Gallery: Southwest Florida Chefs - November/December 2017 [5 Images] Click any image to expand.
Photo by Megan DiPiero.
The holidays are full of traditions.
And while those vary from household to household, food is almost always a
common thread. Maybe your family gathers around a formal table set with the
“good china,” or perhaps uses foldout tables crammed in any available space,
with disposable plates and cutlery.
is a rustic one, with tents and campfires. The chef/owner of Otherside Bistro
in Bonita Springs, McCarley says, “It’s by far my most favorite holiday of the
year.” While he admits that cooking a holiday meal in the great outdoors has
its challenges, he calls it “cool.”
A Fort Myers native and the
youngest of seven, McCarley usually cooks three holiday turkeys—fried, roasted
and grilled, the latter being the most challenging. He says, “If you have a Webber
[grill], you roast it on low, keep the lid shut, turning every half hour. But
on a fire, you have to break it down,” by splitting the breast and taking off
the legs at the thigh. The tricky part is the heat, not putting the meat on
when the fire is too hot, yet not letting it burn out before the bird is cooked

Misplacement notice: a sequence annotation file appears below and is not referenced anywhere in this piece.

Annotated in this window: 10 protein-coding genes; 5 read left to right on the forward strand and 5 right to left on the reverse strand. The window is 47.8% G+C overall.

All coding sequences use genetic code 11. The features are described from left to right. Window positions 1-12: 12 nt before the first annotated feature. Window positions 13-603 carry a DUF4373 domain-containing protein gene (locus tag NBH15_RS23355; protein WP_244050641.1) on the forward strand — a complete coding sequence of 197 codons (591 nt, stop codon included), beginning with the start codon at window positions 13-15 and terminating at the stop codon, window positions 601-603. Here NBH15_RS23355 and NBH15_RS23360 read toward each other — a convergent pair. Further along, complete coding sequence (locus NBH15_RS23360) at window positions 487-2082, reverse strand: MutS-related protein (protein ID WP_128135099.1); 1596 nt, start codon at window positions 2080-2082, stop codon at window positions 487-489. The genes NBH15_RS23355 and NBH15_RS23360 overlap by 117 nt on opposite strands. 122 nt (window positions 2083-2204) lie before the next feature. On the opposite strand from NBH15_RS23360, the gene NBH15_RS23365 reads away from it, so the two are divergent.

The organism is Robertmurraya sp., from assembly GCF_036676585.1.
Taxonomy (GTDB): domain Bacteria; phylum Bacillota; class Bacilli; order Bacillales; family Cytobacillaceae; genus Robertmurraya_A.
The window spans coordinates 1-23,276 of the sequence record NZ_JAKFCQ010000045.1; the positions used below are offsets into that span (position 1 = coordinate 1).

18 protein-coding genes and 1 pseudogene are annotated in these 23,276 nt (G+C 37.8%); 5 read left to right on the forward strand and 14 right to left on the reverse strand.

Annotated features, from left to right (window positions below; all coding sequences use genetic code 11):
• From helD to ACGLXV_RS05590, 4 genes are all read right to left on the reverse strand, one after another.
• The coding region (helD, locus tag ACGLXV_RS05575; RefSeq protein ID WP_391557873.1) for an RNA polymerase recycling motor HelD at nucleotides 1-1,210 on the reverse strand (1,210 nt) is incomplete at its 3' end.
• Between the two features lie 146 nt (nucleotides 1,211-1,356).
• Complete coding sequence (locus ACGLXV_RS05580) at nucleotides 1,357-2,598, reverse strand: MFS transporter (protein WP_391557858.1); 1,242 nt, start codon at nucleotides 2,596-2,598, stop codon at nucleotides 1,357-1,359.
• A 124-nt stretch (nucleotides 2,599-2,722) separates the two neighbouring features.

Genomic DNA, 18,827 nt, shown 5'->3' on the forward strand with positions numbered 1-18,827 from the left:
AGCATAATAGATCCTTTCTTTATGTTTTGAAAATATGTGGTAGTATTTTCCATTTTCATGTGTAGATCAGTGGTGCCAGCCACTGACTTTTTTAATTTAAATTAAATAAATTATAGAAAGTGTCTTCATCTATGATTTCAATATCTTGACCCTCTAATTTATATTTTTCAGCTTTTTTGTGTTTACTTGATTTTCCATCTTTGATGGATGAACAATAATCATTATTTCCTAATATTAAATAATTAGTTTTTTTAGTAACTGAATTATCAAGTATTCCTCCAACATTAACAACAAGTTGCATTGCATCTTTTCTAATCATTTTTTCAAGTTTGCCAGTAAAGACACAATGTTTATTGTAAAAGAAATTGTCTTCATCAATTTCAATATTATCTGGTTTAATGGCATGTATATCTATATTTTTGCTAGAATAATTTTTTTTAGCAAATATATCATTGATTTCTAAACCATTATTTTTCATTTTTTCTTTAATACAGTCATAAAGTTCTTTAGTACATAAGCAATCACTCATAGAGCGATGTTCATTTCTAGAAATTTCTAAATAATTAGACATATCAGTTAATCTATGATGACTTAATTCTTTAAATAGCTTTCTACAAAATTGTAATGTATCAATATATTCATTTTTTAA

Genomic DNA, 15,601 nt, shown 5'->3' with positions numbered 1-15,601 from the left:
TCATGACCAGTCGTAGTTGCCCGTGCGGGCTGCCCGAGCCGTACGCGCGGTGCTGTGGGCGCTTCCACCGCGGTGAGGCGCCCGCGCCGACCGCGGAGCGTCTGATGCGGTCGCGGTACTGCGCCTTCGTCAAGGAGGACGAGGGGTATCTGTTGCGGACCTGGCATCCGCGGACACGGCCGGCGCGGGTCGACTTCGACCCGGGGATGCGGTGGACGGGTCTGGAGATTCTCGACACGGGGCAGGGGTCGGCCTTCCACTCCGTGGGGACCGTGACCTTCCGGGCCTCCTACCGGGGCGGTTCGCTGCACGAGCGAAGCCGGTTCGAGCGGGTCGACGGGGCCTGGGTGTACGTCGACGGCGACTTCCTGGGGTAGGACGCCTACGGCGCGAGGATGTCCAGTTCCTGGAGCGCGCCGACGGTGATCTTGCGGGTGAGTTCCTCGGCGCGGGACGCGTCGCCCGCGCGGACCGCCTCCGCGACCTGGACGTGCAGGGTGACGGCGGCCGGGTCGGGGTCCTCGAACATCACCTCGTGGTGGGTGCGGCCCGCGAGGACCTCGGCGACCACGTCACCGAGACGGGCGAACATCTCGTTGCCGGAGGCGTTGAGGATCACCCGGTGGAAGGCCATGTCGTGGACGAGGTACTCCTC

all the way through, he adds.
Brian McCarley, Otherside Bistro, Bonita Springs. Photo courtesy of Brian McCarley.
Deviled eggs are one of McCarley’s
favorite sides and he’s passionate about preparation, saying, “I don’t want any
weird gourmet deviled egg, just the yoke, mayo and mustard … you don’t have to
put truffle in everything.” His sister, in fact, was relieved of making deviled
eggs the year she added pickled relish, he says, laughing.
When it comes to cooking almost any
lean meat, “Brining is super important … the simplest is just a salt and water
solution,” the chef explains. The meat pulls in the salt, which in turn holds
water and creates moisture, making the meat tender. You can also add flavors to
the brine that include sugar for sweetness. McCarley says, “Think of it along
the idea of a marinade.”
In his restaurant, he’ll use a
sweet-tea brine for a pork-chop entrée―or bourbon, brown sugar and a little
salt. For a turkey, however, McCarley says a simple salt solution overnight
works best, as “the brine needs to penetrate all the way through the bird.”
Thanksgiving has a special place in
Harold Balink’s heart. The
chef/owner of Harold’s in Fort Myers, Balink says, “When I was young, most of
my relatives from both sides lived in the Denver metro area, so at Thanksgiving
there were like 40 or more people … it was a food fest.”
Harold Balink, Harold's, Fort Myers. Photo courtesy of Harold Balink.
A mix of German, Italian and traditional
holiday fare graced the family table. The chef’s guilty pleasure is what many
toss aside—turkey gizzards. “My German grandma would pan-fry the liver, slice
the gizzards, the stuff no one wanted … she got me into it,” adding that to
this day he cooks the innards for nibbling while cooking the other dishes.
He also likes a house full of